In statistics, a null hypothesis is the ‘no-change’ or ‘no-difference’ hypothesis. The term was first used by English geneticist Ronald Fisher in his book ‘The design of experiments.’ A hypothesis is a proposed explanation for some event or problem. Every experiment has a null hypothesis. If you do an experiment to see if a medicine works, the null hypothesis is that it doesn’t work.

If you do an experiment to see if people like chocolate or vanilla ice-cream better, the null hypothesis is that people like them equally. If you do an experiment to see if either boys or girls can play piano better, the null hypothesis is that boys and girls are equally good at playing the piano. The opposite of the null hypothesis is the alternative hypothesis (a difference does exist: this medicine makes people healthier, people like chocolate ice-cream better than vanilla, or boys are better at playing the piano than girls).

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## Null Hypothesis

## Type I and Type II Errors

In statistics, Type I and type II errors are errors that happen when a coincidence occurs while doing statistical inference, which gives you a wrong conclusion. A Type I error is saying the original question is false, when it is actually true (e.g. a jury finding an innocent person guilty, a ‘false positive’); a Type II error is saying the original question is true, when it is actually false (e.g. a jury finding a guilty person not guilty, a ‘false negative’ or simply a ‘miss’).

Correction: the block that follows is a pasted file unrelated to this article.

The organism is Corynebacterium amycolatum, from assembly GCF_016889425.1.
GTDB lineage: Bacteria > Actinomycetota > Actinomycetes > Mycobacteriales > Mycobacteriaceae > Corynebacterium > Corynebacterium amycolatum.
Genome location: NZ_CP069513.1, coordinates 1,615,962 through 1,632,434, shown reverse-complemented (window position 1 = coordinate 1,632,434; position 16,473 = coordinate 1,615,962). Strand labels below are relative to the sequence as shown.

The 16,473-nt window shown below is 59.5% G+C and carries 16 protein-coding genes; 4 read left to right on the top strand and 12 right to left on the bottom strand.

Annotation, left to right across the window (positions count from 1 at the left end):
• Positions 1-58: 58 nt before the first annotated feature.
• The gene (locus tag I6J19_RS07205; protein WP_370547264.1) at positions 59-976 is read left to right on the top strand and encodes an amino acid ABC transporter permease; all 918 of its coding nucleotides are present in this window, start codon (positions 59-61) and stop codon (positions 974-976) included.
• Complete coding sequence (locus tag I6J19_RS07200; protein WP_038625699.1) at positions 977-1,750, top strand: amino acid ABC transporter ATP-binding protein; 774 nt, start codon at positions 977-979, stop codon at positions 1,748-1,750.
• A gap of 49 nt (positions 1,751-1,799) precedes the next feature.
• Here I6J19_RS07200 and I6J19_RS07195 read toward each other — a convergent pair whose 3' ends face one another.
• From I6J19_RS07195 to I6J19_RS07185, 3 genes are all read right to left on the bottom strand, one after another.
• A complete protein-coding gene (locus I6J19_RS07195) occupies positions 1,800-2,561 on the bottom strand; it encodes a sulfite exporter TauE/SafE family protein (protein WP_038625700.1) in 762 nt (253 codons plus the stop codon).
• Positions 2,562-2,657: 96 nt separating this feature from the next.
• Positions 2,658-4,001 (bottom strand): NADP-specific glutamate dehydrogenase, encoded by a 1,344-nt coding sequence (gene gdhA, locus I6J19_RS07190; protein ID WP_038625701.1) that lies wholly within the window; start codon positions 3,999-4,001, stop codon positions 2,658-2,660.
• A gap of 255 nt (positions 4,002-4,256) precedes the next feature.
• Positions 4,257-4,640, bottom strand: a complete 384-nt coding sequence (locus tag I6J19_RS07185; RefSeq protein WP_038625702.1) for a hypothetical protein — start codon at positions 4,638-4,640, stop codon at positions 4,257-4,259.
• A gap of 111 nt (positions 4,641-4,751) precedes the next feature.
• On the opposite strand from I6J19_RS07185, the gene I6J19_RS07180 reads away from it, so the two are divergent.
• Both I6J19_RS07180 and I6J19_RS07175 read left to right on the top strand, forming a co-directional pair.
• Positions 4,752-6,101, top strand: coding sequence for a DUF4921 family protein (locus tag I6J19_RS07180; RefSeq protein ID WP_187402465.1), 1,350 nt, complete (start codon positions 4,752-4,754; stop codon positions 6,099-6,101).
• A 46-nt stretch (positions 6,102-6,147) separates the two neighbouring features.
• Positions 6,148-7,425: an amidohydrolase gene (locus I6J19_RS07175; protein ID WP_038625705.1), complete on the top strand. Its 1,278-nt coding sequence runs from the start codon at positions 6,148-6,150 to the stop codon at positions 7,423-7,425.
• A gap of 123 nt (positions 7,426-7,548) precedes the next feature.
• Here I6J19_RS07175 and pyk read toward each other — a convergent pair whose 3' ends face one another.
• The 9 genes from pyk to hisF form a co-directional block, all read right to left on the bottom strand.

Usually a type I error leads one to conclude that a thing or relationship exists when really it doesn’t: for example, that a patient has a disease being tested for when really the patient does not have the disease, or that a medical treatment cures a disease when really it doesn’t. Examples of type II errors would be a blood test failing to detect the disease it was designed to detect, in a patient who really has the disease; or a clinical trial of a medical treatment failing to show that the treatment works when really it does.

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